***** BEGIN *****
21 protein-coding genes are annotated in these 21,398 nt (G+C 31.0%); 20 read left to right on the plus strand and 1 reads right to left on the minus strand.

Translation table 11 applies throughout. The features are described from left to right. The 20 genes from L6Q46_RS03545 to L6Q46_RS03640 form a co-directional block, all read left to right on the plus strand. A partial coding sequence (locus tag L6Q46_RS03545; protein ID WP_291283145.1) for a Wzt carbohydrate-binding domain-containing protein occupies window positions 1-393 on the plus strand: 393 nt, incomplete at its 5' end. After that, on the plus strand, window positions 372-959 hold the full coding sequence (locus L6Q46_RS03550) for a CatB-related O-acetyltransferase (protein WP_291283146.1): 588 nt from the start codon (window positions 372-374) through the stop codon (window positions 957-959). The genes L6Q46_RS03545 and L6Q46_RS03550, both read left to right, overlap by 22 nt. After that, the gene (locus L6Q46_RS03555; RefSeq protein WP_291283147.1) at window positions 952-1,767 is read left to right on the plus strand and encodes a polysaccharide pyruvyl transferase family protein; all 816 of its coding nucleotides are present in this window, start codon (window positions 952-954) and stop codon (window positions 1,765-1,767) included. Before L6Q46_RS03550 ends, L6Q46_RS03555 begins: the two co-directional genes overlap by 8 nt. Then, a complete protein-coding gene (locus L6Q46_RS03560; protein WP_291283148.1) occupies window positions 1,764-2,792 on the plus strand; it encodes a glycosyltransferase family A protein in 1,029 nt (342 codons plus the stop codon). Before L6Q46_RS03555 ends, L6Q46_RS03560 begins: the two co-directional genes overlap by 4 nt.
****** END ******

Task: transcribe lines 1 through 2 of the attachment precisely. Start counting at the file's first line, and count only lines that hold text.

21 protein-coding genes are annotated in these 21,398 nt (G+C 31.0%); 20 read left to right on the plus strand and 1 reads right to left on the minus strand.

Translation table 11 applies throughout. The features are described from left to right. The 20 genes from L6Q46_RS03545 to L6Q46_RS03640 form a co-directional block, all read left to right on the plus strand. A partial coding sequence (locus tag L6Q46_RS03545; protein ID WP_291283145.1) for a Wzt carbohydrate-binding domain-containing protein occupies window positions 1-393 on the plus strand: 393 nt, incomplete at its 5' end. After that, on the plus strand, window positions 372-959 hold the full coding sequence (locus L6Q46_RS03550) for a CatB-related O-acetyltransferase (protein WP_291283146.1): 588 nt from the start codon (window positions 372-374) through the stop codon (window positions 957-959). The genes L6Q46_RS03545 and L6Q46_RS03550, both read left to right, overlap by 22 nt. After that, the gene (locus L6Q46_RS03555; RefSeq protein WP_291283147.1) at window positions 952-1,767 is read left to right on the plus strand and encodes a polysaccharide pyruvyl transferase family protein; all 816 of its coding nucleotides are present in this window, start codon (window positions 952-954) and stop codon (window positions 1,765-1,767) included. Before L6Q46_RS03550 ends, L6Q46_RS03555 begins: the two co-directional genes overlap by 8 nt. Then, a complete protein-coding gene (locus L6Q46_RS03560; protein WP_291283148.1) occupies window positions 1,764-2,792 on the plus strand; it encodes a glycosyltransferase family A protein in 1,029 nt (342 codons plus the stop codon). Before L6Q46_RS03555 ends, L6Q46_RS03560 begins: the two co-directional genes overlap by 4 nt.